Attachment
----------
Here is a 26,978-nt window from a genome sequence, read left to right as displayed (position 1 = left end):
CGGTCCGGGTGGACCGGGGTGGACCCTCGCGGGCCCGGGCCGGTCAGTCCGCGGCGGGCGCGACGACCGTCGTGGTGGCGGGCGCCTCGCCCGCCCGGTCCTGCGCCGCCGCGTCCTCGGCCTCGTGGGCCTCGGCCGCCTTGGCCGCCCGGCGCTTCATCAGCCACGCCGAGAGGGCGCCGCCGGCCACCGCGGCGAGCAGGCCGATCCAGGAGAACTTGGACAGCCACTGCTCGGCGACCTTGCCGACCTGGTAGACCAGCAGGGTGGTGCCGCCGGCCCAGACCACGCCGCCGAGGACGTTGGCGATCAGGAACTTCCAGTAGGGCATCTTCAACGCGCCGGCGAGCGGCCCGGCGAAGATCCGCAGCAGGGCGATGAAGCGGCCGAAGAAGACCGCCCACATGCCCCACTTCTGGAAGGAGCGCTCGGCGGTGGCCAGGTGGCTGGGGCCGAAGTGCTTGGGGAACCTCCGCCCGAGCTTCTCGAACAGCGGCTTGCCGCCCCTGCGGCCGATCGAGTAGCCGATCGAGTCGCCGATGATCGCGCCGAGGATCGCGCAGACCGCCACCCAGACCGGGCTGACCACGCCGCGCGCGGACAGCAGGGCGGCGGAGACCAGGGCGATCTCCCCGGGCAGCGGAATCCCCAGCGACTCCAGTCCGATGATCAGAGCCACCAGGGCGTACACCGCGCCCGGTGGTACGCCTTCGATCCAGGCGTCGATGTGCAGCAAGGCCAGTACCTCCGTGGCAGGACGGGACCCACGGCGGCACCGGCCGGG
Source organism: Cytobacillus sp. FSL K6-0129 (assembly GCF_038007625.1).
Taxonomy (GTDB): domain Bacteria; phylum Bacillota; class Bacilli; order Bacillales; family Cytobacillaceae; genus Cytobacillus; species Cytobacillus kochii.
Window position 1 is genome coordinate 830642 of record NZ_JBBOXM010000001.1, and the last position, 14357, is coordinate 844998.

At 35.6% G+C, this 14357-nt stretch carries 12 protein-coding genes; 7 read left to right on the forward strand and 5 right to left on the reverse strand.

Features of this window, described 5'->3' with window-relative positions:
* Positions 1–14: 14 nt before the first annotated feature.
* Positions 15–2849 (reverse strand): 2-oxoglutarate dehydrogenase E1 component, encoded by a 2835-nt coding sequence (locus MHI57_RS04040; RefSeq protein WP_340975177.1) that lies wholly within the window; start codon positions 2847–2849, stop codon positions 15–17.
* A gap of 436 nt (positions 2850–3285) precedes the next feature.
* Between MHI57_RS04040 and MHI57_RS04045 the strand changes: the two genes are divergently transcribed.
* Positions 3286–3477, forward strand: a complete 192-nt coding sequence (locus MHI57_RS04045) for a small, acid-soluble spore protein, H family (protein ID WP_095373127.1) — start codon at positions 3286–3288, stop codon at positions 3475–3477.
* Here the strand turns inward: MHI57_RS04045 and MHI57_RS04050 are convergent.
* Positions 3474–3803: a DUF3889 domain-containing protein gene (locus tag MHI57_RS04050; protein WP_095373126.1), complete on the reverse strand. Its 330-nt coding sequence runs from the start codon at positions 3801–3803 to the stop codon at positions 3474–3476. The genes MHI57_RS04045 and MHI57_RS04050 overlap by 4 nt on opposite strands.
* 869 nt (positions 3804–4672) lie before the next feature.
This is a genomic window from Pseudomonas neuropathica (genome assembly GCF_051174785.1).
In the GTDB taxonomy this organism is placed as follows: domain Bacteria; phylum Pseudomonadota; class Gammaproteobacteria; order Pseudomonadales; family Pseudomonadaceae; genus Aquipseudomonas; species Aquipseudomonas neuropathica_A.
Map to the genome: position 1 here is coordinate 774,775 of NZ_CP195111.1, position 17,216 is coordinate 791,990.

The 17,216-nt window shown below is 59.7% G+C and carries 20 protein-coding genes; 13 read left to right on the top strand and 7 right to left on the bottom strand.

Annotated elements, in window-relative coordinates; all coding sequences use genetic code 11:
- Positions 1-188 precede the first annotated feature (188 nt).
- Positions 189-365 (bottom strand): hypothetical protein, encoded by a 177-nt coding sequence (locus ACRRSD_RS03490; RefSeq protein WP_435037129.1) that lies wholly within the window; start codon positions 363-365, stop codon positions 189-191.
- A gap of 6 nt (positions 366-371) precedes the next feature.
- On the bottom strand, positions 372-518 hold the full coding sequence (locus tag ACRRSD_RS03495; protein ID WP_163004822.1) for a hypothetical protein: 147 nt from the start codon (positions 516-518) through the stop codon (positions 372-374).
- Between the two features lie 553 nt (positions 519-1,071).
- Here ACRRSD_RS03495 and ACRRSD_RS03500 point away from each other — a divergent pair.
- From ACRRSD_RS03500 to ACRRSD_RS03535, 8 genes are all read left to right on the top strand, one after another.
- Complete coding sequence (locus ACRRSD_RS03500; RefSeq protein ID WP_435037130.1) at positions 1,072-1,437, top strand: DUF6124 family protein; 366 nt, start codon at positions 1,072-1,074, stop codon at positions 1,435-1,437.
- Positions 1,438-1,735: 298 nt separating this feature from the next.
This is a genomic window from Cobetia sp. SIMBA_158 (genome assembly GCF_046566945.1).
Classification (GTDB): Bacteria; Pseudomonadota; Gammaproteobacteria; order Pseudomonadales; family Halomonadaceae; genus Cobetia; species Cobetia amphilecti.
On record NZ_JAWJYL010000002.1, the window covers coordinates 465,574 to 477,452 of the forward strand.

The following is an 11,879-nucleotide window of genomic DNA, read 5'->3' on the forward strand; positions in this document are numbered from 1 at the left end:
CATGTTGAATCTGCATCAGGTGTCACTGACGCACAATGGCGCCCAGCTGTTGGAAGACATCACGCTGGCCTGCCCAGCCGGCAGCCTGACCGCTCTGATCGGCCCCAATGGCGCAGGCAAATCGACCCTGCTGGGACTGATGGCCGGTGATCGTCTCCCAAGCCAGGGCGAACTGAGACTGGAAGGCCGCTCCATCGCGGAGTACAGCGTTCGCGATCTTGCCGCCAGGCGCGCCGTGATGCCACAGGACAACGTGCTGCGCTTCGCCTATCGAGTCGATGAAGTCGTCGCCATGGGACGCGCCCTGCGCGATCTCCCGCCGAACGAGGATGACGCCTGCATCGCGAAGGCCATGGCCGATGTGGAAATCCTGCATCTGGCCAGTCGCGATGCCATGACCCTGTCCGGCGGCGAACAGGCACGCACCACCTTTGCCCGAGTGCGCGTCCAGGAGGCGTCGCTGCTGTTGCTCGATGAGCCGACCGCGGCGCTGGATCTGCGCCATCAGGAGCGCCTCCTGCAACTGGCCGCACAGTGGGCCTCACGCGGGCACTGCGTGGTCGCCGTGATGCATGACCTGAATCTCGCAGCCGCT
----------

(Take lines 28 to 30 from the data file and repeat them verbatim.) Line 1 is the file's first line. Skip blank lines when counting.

- Complete coding sequence (locus ACRRSD_RS03500; RefSeq protein ID WP_435037130.1) at positions 1,072-1,437, top strand: DUF6124 family protein; 366 nt, start codon at positions 1,072-1,074, stop codon at positions 1,435-1,437.
- Positions 1,438-1,735: 298 nt separating this feature from the next.
This is a genomic window from Cobetia sp. SIMBA_158 (genome assembly GCF_046566945.1).